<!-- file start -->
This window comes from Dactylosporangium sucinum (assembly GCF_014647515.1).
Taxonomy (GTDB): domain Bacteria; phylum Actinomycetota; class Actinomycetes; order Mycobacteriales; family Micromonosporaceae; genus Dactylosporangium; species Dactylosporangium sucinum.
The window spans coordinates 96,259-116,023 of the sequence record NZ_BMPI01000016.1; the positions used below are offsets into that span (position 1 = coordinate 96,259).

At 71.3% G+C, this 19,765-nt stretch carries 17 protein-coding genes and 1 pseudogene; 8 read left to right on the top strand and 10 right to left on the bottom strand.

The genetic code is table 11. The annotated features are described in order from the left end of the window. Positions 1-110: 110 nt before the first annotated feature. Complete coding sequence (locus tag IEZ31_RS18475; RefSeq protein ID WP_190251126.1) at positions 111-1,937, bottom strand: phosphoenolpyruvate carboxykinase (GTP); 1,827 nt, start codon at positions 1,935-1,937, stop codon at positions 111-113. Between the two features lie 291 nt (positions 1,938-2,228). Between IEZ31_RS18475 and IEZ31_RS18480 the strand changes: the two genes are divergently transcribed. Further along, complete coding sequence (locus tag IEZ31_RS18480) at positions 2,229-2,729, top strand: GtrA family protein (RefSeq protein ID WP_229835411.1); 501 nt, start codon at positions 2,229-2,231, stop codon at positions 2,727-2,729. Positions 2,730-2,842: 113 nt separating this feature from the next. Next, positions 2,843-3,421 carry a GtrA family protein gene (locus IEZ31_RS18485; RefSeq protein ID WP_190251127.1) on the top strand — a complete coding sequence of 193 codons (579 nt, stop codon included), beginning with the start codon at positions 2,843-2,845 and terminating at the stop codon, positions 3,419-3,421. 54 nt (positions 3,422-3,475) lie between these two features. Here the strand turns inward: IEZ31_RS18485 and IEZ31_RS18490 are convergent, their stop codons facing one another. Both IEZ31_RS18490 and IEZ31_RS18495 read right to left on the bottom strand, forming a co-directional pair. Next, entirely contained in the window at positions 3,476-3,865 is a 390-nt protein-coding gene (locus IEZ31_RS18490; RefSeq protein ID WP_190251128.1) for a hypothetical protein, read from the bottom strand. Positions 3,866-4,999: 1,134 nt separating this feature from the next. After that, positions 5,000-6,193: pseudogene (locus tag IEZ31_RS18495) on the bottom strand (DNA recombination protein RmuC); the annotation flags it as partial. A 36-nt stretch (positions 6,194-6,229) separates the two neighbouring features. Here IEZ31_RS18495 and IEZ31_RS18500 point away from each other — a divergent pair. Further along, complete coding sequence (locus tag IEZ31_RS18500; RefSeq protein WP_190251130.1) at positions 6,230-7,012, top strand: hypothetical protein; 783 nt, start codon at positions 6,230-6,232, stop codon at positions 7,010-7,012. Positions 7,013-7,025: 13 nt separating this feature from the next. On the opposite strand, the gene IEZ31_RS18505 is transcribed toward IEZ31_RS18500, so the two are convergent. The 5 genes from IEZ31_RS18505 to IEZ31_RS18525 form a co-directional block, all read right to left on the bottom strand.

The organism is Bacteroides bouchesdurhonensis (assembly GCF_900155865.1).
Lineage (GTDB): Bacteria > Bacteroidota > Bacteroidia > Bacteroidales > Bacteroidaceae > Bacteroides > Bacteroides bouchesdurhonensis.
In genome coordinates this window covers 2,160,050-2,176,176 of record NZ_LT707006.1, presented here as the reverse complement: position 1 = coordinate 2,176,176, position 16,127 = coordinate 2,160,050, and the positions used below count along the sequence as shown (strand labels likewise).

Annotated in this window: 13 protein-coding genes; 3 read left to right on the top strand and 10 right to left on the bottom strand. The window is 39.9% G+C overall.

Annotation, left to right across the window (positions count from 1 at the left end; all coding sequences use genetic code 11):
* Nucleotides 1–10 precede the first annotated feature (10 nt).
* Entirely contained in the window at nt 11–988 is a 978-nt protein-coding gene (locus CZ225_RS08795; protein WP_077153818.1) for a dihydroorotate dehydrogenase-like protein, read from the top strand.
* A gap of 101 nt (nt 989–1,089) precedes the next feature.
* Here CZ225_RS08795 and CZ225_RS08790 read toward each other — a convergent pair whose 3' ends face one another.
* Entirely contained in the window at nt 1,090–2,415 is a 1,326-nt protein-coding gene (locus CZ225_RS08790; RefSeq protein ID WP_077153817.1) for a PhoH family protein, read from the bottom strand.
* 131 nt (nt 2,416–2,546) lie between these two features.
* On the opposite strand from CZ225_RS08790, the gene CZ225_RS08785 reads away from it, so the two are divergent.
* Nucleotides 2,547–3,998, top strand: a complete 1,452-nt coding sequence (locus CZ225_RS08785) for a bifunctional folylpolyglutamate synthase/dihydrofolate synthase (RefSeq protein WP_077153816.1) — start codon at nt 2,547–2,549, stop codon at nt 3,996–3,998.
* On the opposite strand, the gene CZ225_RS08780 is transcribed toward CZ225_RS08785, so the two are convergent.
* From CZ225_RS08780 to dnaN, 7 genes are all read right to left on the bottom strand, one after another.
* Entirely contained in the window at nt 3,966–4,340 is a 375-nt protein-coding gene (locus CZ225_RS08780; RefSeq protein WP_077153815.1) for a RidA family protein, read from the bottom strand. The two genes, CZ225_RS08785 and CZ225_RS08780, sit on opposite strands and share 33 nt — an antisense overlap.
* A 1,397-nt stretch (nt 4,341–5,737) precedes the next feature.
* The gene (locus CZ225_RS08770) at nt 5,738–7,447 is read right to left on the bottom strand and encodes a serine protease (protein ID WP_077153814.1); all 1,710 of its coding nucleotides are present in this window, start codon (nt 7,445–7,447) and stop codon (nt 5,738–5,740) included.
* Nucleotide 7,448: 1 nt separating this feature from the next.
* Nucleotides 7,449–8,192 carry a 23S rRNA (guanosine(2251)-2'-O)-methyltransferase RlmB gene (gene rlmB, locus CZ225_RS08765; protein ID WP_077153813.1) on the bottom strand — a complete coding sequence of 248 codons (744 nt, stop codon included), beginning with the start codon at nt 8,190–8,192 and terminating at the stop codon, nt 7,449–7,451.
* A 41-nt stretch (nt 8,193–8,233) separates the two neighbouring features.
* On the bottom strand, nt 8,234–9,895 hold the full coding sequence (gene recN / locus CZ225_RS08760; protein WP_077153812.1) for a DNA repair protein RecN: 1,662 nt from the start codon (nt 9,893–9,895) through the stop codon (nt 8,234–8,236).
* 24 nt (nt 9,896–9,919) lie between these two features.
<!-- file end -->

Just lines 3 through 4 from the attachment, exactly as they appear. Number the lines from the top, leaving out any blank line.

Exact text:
The window spans coordinates 96,259-116,023 of the sequence record NZ_BMPI01000016.1; the positions used below are offsets into that span (position 1 = coordinate 96,259).

At 71.3% G+C, this 19,765-nt stretch carries 17 protein-coding genes and 1 pseudogene; 8 read left to right on the top strand and 10 right to left on the bottom strand.